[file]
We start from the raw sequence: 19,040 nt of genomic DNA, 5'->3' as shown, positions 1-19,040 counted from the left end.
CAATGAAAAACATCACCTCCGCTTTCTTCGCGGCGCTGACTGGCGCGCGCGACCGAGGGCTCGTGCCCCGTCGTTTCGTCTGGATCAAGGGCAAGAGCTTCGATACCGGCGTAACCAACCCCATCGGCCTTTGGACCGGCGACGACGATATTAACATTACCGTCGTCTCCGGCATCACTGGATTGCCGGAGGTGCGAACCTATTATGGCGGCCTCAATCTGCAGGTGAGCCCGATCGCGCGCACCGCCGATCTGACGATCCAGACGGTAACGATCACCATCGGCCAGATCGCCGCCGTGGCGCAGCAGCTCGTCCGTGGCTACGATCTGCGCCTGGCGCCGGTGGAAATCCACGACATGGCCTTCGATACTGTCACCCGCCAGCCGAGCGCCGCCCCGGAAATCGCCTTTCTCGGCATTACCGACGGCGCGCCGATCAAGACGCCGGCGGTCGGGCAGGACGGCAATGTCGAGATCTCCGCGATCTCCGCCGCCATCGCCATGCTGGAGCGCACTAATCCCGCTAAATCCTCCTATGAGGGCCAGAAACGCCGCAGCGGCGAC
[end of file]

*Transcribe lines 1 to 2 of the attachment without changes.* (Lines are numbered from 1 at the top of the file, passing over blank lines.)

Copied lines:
We start from the raw sequence: 19,040 nt of genomic DNA, 5'->3' as shown, positions 1-19,040 counted from the left end.
CAATGAAAAACATCACCTCCGCTTTCTTCGCGGCGCTGACTGGCGCGCGCGACCGAGGGCTCGTGCCCCGTCGTTTCGTCTGGATCAAGGGCAAGAGCTTCGATACCGGCGTAACCAACCCCATCGGCCTTTGGACCGGCGACGACGATATTAACATTACCGTCGTCTCCGGCATCACTGGATTGCCGGAGGTGCGAACCTATTATGGCGGCCTCAATCTGCAGGTGAGCCCGATCGCGCGCACCGCCGATCTGACGATCCAGACGGTAACGATCACCATCGGCCAGATCGCCGCCGTGGCGCAGCAGCTCGTCCGTGGCTACGATCTGCGCCTGGCGCCGGTGGAAATCCACGACATGGCCTTCGATACTGTCACCCGCCAGCCGAGCGCCGCCCCGGAAATCGCCTTTCTCGGCATTACCGACGGCGCGCCGATCAAGACGCCGGCGGTCGGGCAGGACGGCAATGTCGAGATCTCCGCGATCTCCGCCGCCATCGCCATGCTGGAGCGCACTAATCCCGCTAAATCCTCCTATGAGGGCCAGAAACGCCGCAGCGGCGAC